Climb the stairs (or take the elevator) to the ballroom for a large installation by Icelandic designer Gudmundur Jorundsson (fashion label Jor). There are no signs pointing you there, and we almost missed it, except we like to check out the ballroom when we visit the ASI. A dozen or so full-size mannequins wearing men’s suits climb ropes toward a skylight. Their heads are wrapped in the same fabrics used for the suits – pinstripes and windowpane checks – and the combination of ropes and hoods is at first deeply disturbing. We don’t have a clue what it means, but we can’t stop thinking about it.

“The Weather Diaries” will be on view through July 2. A documentary film showing in the Osher features many of the artists and the landscapes. You can watch it there, or you can watch it here as a sort of preview. FMI. Free with museum admission.

The picks

Now at Norway House: “Over the Horizon: Exploring the Edges of a Changing Planet.” In 1994, American photographer and explorer David Thoreson tried and failed to retrace Roald Amundsen’s route through the Northwest Passage. In 2007, he succeeded, thanks to dramatically reduced pack ice. He made another crossing in 2009-10. This show of photographs and artifacts from his travels connects to the Norwegian polar explorers and considers the rapidly changing Arctic and ocean environment. In the Norway House Galleri. $5 adults and seniors, free for members and ages 12 and under. Ends May 15.

Courtesy of Norway House
“Sailboat” by David Thoreson

Tonight (Thursday, April 13) at Northrop: Elizabeth Kolbert: “The Sixth Extinction: An Unnatural History.” A science journalist and staff writer for the New Yorker since 1996, Kolbert shares her Pulitzer Prize-winning book about the current mass extinction that threatens 20-50 percent of all living species on earth, a work based on intellectual and natural history and first-person reporting from the field. Presented by the Friends of the University Libraries. 7:30 p.m. FMI and tickets ($25 general admission).

Tonight through Saturday at the Cowles: Shapiro & Smith Dance’s 30th Anniversary Season: “A Naked Man’s Shirt.” Looking back at its first three decades, the esteemed dance company presents a restaging of “Moonlight,” set to Beethoven’s “Moonlight Sonata” (and not performed in the Twin Cities since 1999); “Burning Air,” inspired by the Great Hinckley Fire of 1894, with text performed by Joanie Smith;  the world premiere of “A Naked Man’s Shirt,” a trio including Andrew Lester; and the ever popular “Bolero.” Originally performed by an all-male ensemble, this time “Bolero” will be all women. 8 p.m. FMI and tickets ($29).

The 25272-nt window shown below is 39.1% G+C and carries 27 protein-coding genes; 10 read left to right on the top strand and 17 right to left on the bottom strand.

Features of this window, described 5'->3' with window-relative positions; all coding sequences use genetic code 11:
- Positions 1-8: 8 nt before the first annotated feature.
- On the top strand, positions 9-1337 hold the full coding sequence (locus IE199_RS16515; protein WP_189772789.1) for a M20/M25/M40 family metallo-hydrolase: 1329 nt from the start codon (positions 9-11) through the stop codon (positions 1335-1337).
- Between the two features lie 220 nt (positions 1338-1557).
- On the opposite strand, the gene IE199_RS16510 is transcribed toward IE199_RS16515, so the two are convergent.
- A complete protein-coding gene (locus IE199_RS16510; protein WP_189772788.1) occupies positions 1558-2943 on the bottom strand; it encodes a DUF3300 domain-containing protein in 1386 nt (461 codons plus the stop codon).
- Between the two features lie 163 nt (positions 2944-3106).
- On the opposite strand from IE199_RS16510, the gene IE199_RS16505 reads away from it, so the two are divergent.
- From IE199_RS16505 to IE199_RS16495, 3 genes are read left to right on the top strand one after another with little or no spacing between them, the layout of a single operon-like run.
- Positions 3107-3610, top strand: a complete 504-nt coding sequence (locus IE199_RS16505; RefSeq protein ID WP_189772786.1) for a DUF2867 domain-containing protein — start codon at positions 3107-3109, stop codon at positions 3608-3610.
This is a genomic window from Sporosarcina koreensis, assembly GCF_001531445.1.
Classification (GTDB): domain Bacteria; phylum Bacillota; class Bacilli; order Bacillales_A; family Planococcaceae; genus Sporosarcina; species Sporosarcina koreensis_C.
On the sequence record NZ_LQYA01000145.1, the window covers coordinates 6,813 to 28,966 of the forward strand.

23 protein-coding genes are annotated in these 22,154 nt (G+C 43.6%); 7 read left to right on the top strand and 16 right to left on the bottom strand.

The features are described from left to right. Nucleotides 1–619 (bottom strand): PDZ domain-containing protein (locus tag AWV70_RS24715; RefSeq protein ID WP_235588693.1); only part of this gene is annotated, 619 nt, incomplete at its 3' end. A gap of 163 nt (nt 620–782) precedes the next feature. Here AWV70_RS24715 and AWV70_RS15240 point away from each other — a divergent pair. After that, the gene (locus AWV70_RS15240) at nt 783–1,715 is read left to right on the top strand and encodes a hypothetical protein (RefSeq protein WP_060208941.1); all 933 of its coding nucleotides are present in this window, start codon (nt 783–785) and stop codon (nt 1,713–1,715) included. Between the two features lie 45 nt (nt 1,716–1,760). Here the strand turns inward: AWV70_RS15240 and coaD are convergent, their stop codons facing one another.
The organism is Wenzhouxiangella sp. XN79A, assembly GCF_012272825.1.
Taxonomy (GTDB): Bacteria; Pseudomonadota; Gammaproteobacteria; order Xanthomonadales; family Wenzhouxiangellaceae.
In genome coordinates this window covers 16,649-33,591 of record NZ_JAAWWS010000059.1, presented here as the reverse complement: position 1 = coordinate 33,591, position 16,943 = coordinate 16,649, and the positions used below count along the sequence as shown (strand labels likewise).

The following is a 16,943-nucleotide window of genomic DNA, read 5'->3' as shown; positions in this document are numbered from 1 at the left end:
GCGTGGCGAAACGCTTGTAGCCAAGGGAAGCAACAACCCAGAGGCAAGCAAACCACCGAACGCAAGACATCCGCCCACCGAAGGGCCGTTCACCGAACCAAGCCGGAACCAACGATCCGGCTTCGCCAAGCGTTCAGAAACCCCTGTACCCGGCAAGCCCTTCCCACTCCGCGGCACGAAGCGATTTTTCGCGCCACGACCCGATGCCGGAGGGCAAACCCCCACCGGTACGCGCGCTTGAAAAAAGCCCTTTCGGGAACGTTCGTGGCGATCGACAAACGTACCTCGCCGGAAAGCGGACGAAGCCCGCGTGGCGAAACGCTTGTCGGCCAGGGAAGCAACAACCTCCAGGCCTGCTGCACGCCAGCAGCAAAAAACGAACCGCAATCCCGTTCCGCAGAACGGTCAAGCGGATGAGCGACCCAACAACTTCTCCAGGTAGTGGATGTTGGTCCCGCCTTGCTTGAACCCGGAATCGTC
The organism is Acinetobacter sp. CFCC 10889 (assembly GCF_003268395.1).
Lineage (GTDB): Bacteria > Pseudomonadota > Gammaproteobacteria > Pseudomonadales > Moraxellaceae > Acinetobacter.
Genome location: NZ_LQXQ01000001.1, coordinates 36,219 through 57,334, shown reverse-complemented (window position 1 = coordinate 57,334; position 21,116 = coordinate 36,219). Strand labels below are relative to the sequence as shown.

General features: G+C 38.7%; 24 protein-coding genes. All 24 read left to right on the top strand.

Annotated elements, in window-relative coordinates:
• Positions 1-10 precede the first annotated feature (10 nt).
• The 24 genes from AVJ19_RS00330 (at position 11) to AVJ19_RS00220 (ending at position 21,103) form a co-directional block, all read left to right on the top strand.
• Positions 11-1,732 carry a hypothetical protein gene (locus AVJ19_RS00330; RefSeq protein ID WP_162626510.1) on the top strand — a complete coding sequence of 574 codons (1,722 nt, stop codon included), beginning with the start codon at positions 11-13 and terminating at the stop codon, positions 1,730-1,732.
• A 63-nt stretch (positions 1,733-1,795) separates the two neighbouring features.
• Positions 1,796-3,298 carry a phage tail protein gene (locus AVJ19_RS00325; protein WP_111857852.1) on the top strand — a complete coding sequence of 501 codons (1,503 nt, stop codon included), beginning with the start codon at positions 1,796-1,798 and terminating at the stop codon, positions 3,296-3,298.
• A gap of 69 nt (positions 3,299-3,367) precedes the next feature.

Photo by V. Paul Virtucio
Shapiro & Smith’s “Bolero”

NOTE: This event has been cancelled. Saturday afternoon at Crooners: Donald Livingston: Birth of the Salon. New music by Fauré, Chopin, Satie and Debussy was once played in Parisian living rooms. As much as we love the convenience of streaming, we can’t help thinking this was better. In the Dunsmore Room at Crooners on Saturday afternoon, with sun (we hope) pouring through the windows and a cocktail in hand, you can imagine yourself in Paree as Livingston – known as an organist and master of early keyboards, equally adept on a 9-foot Steinway – plays a program of Romantic music hosted by soprano Maria Jette, who will sing a song or two by Liszt. 3 p.m. FMI and tickets ($20).

Saturday at Union Depot: Lowertown Pop Minnesota Maker’s Market. A gathering of Minnesota brewers, bakers, distillers, musicians, jewelers, candlemakers, crafters, visual artists, and more with art and wares for sale, and demonstrations all day long. Ticket sales are split between River’s Edge Academy and one Minnesota maker to help grow his or her business. 10 a.m. – 4 p.m. FMI and tickets ($10 advance/$15 door; ages 5 and under free).